Sure, I might hit lucky and be symptom free on the weekend of Reading/Glastonbury, but I won’t know that until the time has arrived, so spending hundreds of pounds on a ticket months in advance, seems like a huge risk. When I get there, there’s also the camping situation, and of course…the shared toilet facilities. My friends have explained that usually there won’t be huge queues for the toilets – but what if there’s a queue on the day where all hell is breaking loose in my bowel? Shall I just do as the bears do and shit in the woods? I don’t know if I’m cut out for that (no judgement if you’ve ever done that, when you gotta go, you gotta go!) Also, the pain is pretty unbearable at times, so I really don’t want to be surrounded by hundreds of people when my insides feel like they’re full of lava. If I’m feeling ill I need privacy, and I’m unlikely to get that if I suddenly feel unwell in the middle of a mosh pit.

It’s not just the physical symptoms though. As with all long-term health conditions, the emotional symptoms are also difficult to deal with. If I suffer a relapse, I am usually prescribed a two month course of prednisolone steroids. Steroids are a wonder drug in the sense that they solve almost all of my UC symptoms. Emotionally, however, steroids tend to do a number on me. I have never been officially diagnosed with depression, but when I am on steroids, I enter in to a depressive state that is very hard to deal with. I also find my hands shake for no reason and I feel anxious about the most insignificant of things. I become conscious of a persistent ‘heaviness’ in my head and I feel compelled to sleep for eternity. On a vain/superficial level, my face puffs up too, which, on top of everything else, makes me self conscious and insecure.

Ultimately, steroids are both a friend and a foe to me. Fortunately, I’ve got a brilliant family who know how to help me out when I feel strung out, and once I’ve finished the prescribed course most of these steroid-induced symptoms go away. If you have been officially diagnosed with depression, please don’t take offense at my self-diagnosis. I believe that my depressive symptoms are a by-product of my physical illness, which makes it easier to deal with. People who suffer with severe depression may not have the benefits of this perspective and I empathise intensely with anyone who has been through/is going through periods of depression.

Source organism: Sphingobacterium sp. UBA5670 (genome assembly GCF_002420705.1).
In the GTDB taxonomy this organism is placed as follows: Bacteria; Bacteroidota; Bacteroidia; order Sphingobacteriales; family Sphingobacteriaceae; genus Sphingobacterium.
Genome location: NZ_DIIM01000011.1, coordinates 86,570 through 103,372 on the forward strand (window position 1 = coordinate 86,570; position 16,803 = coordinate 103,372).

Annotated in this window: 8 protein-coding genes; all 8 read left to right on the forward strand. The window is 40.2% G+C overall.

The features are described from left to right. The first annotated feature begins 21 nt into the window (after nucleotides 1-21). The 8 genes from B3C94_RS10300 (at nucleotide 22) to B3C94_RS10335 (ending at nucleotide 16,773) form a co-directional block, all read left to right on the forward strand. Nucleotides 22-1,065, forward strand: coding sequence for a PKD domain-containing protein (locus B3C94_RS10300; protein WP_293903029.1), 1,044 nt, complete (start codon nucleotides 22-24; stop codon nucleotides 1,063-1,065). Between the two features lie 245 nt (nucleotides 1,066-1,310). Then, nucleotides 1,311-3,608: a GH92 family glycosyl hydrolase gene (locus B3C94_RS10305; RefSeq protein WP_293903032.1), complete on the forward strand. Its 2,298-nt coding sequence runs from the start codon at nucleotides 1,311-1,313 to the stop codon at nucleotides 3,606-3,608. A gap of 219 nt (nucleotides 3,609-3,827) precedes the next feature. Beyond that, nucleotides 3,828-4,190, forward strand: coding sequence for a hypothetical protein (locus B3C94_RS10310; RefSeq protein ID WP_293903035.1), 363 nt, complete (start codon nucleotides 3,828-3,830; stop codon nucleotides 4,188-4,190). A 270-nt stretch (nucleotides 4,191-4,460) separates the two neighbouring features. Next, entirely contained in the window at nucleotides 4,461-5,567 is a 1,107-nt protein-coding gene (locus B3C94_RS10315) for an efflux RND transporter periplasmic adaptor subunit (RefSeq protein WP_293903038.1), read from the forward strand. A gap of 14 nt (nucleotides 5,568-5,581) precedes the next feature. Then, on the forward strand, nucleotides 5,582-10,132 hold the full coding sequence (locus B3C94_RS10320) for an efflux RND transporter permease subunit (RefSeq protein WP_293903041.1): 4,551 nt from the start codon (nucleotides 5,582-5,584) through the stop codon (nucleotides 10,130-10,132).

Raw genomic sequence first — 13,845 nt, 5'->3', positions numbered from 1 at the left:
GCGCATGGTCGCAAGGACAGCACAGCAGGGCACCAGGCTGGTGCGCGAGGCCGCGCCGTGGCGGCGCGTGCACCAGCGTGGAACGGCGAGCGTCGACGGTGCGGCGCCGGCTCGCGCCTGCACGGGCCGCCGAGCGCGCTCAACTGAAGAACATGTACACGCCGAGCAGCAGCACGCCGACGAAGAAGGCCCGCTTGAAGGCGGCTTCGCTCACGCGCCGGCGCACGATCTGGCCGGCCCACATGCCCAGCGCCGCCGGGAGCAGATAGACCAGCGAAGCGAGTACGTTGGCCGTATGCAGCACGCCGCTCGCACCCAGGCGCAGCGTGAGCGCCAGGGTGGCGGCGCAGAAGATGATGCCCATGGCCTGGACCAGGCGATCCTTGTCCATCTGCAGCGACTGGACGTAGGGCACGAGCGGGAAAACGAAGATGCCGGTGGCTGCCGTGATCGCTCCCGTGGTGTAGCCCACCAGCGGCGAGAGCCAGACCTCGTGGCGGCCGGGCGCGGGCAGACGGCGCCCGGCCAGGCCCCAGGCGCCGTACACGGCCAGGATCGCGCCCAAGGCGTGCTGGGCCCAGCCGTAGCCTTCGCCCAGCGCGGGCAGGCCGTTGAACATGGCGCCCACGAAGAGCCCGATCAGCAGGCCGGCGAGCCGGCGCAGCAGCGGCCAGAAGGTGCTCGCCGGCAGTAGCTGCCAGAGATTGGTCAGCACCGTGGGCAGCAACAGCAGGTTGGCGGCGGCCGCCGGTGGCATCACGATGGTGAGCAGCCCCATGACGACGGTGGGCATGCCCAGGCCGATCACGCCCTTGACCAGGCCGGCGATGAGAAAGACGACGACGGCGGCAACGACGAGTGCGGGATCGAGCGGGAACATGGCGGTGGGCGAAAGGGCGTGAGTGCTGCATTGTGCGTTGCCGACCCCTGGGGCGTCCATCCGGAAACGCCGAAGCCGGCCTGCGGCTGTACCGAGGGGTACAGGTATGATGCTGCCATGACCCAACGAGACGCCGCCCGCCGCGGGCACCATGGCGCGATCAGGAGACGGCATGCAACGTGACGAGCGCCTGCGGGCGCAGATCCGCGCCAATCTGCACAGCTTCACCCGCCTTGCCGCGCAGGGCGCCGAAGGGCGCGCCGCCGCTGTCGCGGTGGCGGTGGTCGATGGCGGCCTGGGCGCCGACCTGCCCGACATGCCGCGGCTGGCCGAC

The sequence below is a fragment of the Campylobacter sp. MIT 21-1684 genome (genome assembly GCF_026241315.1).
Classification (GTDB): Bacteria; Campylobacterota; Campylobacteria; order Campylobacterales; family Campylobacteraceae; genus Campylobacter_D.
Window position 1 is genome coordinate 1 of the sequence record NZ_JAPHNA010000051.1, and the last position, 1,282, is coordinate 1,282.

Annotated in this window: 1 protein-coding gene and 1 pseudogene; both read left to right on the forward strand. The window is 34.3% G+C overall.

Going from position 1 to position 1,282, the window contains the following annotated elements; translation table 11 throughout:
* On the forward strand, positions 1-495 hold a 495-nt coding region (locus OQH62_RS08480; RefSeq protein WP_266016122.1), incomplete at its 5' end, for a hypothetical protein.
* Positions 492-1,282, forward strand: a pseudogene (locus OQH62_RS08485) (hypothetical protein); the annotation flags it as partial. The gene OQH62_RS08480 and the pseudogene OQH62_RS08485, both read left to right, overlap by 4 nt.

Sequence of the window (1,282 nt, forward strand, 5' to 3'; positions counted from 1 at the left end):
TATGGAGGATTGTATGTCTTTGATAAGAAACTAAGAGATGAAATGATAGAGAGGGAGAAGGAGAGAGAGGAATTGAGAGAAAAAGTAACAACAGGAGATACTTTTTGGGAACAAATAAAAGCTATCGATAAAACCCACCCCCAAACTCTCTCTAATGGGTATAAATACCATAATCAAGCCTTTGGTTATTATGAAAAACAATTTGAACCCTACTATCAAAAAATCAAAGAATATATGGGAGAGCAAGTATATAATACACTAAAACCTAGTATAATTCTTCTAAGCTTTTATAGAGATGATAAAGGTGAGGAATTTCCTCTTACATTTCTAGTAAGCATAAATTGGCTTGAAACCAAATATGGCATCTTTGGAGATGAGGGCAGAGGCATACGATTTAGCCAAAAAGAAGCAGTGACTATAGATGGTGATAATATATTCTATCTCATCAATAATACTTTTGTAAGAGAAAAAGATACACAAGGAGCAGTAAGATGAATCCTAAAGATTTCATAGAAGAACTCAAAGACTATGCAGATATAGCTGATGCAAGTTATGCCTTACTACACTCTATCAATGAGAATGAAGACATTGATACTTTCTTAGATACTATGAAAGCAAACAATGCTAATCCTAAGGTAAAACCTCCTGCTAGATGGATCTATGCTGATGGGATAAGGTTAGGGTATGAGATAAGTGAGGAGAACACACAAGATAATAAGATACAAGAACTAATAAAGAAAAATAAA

This has been a hefty piece of writing, so I’ll bring it to a close. Ulcerative Colitis is the shitty reason why I don’t go to Festivals. It’s nothing to do with being a camping snob, or being a boring bastard, it’s all to do with not being able to predict whether or not I will experience a relapse or symptoms on the weekend of the festival. It’s too big a risk, financially and physically. Some of you may be wondering: ‘Why is she sharing this on the internet? It’s a bit personal/gross/unnecessary.’ I have no real reason, I just wanted to talk about it, on the off-chance that it might help someone who also has Ulcerative Colitis. The internet’s a big place; there’s always someone to reach out to!

DISCLAIMER: I want to differentiate between Irritable Bowel Disease (IBD) and Irritable Bowel Syndrome (IBS). Both are complicated conditions, but IBD is generally more severe and much more difficult to control than IBS, which can often be controlled by changes in lifestyle or diet. Changes like this can improve symptoms for sufferers of IBD, but they do not eradicate all symptoms, or cure the disease – the disease is permanent.

You can donate to IBD research charities here, or just do some more investigating here. Thanks for reading.